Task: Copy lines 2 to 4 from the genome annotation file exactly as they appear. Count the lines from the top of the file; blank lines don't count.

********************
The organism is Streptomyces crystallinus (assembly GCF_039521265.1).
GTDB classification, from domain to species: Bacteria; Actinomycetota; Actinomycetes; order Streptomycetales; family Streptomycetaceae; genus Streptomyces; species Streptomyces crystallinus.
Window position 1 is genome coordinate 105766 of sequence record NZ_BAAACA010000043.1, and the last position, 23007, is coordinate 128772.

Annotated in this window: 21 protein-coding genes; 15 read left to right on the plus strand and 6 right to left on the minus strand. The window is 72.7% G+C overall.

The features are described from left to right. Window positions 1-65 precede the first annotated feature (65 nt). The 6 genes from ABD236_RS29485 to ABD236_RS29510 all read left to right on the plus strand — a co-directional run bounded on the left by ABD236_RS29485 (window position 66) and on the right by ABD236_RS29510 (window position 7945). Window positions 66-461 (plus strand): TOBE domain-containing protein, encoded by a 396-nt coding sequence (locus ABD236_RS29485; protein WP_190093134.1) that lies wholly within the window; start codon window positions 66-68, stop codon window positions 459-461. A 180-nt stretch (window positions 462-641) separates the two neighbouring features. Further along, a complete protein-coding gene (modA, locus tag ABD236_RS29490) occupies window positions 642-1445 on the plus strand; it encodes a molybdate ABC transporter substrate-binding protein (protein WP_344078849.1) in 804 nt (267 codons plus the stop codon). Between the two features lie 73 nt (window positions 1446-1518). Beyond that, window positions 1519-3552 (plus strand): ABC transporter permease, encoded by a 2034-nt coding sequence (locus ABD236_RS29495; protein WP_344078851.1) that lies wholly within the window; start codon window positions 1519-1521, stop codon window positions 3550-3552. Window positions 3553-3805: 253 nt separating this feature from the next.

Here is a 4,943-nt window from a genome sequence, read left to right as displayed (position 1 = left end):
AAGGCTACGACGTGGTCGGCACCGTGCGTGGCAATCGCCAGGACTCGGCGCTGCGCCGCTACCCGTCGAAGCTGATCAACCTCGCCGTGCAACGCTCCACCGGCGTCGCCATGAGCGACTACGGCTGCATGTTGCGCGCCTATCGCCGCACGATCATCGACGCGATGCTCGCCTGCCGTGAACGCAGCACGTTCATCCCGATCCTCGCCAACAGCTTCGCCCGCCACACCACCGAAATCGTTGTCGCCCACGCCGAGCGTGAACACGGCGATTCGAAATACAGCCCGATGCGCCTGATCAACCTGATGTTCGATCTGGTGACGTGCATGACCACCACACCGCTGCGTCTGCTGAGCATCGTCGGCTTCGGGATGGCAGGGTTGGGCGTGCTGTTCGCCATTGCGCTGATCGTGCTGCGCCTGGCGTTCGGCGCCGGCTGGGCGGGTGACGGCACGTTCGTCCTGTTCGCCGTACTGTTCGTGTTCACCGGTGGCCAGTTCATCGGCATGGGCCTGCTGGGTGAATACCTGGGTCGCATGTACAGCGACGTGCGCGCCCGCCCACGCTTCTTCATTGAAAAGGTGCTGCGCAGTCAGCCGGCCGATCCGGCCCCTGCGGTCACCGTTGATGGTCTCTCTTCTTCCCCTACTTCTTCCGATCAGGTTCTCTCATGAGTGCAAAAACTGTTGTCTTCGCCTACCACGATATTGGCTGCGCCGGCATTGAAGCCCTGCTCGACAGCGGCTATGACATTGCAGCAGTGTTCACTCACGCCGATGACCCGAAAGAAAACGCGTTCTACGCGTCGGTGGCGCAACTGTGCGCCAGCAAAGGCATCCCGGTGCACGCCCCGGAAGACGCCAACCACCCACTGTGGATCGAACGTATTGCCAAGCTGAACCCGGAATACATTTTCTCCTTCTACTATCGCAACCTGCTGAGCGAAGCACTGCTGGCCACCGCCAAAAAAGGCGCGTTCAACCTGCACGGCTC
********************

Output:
GTDB classification, from domain to species: Bacteria; Actinomycetota; Actinomycetes; order Streptomycetales; family Streptomycetaceae; genus Streptomyces; species Streptomyces crystallinus.
Window position 1 is genome coordinate 105766 of sequence record NZ_BAAACA010000043.1, and the last position, 23007, is coordinate 128772.

Annotated in this window: 21 protein-coding genes; 15 read left to right on the plus strand and 6 right to left on the minus strand. The window is 72.7% G+C overall.